Increased agitation, heart palpitations, clammy hands, apprehension, and brain fog—these are just some of the symptoms students with math anxiety experience when confronted with math problems or homework. But symptoms like negative-self talk, disdain for math, low achievement, and isolation might be harder to spot. Typically, these take some time to observe.
If you recognize these symptoms in yourself or someone else you know, chances are they are caused by a bad experience or series of bad experiences with math that over time develop anxiety. And this affects learning in the long term, resulting in low academic achievement.
But how can you know for sure if this is math anxiety and not something else, like dyscalculia or inadequate learning methods? You should consult a professional or math tutor for an expert opinion but until then, here are five key questions to help you identify math anxiety.
How anxious are you when going to math class?
Anyone can be nervous when going to math class. Typically, nervousness is a normal reaction to something that could be potentially scary. For example, if you know you are falling behind in class and haven’t done your homework, you might feel nervous going to class because you know you could be confronted with a low grade or extra work. But anxiety manifests differently, often accompanied by a physical reaction such as increased blood pressure, sweatiness, or stomach aches. If you experience the latter when going to math class, observe to what degree you experience the symptoms and address the issue with your teacher, tutor, or parents.
How apprehensive are you about solving math problems?
Similar to the previous point, you can become nervous when you know you lack the understanding required for solving certain math problems. You can also be nervous if you are required to solve math problems in front of the class but might be comfortable doing it on your own when no one is watching you. Determine what kind of math problems you are apprehensive about and try to solve them on your own. If you are apprehensive about almost any type of math problem and feel anxious when you are on your own as well, you could be struggling with math anxiety. Ensure you tell your tutor, teacher, or parents to get the support you need to overcome this issue.
Are you always worried you are going to fail your math class?
Homework, tests, and problem-solving in front of the class are typical scenarios that cause students with math anxiety to panic. They are always worried one of these situations will happen and cause them to fail the class. If these thoughts are often on your mind and you feel increased anxiety when thinking about tests, homework, or grading in general, you should address this with your teacher and openly express how you feel.
Do you feel like you understand math but forget how to solve problems during tests or when called on the board?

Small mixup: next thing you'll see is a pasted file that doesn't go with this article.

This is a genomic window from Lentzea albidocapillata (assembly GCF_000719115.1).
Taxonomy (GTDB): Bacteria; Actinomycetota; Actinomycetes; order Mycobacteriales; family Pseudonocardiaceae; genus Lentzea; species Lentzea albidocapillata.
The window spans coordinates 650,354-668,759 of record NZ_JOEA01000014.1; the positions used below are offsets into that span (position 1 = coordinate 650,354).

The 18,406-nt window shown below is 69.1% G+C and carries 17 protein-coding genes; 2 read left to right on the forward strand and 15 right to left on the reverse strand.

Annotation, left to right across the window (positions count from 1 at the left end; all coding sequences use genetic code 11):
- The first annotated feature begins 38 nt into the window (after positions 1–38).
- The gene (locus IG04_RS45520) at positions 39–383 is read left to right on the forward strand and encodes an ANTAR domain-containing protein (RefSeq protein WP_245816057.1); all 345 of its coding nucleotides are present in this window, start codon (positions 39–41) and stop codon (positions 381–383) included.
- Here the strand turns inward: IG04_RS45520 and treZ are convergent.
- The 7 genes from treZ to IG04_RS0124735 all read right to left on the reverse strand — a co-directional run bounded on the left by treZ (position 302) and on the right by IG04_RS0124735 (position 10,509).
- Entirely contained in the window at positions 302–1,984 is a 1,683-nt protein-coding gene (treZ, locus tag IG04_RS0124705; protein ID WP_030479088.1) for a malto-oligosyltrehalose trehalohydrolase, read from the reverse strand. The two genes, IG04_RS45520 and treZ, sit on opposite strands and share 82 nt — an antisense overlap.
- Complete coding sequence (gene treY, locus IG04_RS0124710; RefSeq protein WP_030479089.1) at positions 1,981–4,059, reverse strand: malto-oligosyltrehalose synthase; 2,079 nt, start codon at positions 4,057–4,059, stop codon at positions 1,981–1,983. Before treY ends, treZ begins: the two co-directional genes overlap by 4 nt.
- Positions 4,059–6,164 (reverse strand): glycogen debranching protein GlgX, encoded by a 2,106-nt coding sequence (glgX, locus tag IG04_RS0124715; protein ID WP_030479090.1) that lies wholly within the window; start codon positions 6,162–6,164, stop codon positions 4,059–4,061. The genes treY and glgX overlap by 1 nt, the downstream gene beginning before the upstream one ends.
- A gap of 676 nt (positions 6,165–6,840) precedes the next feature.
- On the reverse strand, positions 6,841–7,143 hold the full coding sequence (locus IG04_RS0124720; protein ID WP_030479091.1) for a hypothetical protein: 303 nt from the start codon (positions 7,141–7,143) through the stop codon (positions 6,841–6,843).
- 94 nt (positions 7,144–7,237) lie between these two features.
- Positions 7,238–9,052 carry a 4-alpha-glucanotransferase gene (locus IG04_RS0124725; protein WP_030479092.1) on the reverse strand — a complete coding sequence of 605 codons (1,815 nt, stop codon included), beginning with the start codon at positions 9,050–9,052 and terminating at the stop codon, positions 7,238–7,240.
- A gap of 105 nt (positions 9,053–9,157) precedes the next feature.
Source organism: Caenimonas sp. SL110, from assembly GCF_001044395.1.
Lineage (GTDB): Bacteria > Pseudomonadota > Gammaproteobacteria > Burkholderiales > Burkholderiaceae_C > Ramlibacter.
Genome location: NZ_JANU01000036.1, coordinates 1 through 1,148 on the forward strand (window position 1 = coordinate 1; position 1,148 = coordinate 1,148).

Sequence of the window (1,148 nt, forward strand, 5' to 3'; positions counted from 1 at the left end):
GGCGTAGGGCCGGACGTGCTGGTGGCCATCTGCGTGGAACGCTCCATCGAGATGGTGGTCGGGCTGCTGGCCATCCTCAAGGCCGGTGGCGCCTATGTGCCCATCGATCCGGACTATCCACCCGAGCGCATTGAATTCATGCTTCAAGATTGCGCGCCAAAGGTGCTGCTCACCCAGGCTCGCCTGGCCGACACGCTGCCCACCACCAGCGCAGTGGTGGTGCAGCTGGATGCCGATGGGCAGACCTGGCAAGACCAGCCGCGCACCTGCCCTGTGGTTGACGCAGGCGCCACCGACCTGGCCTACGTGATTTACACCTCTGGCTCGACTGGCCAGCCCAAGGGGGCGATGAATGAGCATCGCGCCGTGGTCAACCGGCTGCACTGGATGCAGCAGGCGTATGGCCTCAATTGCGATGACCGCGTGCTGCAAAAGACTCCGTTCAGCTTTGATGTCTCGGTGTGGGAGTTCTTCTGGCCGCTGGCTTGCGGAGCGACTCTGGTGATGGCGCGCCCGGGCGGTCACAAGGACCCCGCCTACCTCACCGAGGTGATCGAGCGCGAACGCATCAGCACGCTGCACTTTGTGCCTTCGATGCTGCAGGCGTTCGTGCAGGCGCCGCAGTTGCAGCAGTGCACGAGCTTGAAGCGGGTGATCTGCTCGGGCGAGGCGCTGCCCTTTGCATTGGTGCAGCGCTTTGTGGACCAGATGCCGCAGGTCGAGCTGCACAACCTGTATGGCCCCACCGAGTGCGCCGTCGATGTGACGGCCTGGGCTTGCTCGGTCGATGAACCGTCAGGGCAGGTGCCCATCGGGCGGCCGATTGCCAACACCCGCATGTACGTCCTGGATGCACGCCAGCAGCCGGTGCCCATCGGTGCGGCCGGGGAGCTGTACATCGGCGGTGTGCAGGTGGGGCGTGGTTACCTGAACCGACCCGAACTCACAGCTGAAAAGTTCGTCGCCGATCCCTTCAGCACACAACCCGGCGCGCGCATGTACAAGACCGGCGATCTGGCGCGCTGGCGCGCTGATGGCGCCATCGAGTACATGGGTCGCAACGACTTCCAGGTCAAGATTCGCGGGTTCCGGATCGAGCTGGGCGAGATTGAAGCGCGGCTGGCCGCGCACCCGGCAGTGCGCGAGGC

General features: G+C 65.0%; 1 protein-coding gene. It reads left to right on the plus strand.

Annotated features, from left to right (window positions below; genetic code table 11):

Students with math anxiety oftentimes have the capacity and knowledge to manipulate numbers and solve problems. However, in certain situations, they might experience mental disorganization, paralysis, or helplessness that prevents them from using their skills to achieve their academic goals. Determine what causes you to feel the anxiety, what types of situations or settings, and talk about them with your teachers and tutors. You have the potential to excel at math and achieve great academic results, so don’t let anxiety stand in your way.
How anxious are you when having to apply math in real-life scenarios?
Paying for groceries, splitting the bill with a friend at a restaurant, or interpreting mathematical information in the media are just a few real-life situations that involve some level of math. For many people, solving these real-life math problems has become second nature. But students with math anxiety struggle in real-life situations when they know they have to calculate something as simple as the sum of the items they purchased. And this can make everyday life a bit more stressful for them. Determine if you become anxious in real-life situations when you have to use math, and work with a tutor to help alleviate your anxiety.
Support is always available
If you feel anxious about math and relate to the key points in this article, consider requesting support from a math tutor. When you’re struggling with math anxiety, it’s important to address it and prevent it from negatively impacting your academic results in the long term.
A math tutor can help you develop your own learning style so that you can consolidate your knowledge of math, become more confident in your skills, alleviate math anxiety, and ultimately achieve greater academic results.
Here at OMC, we provide diverse math programs and ensure each student is placed in the right environment for their needs and goals. We assess each student’s experience of math and academic level to help them overcome their struggles with math and achieve better results. For more information, please don’t hesitate to reach out to us.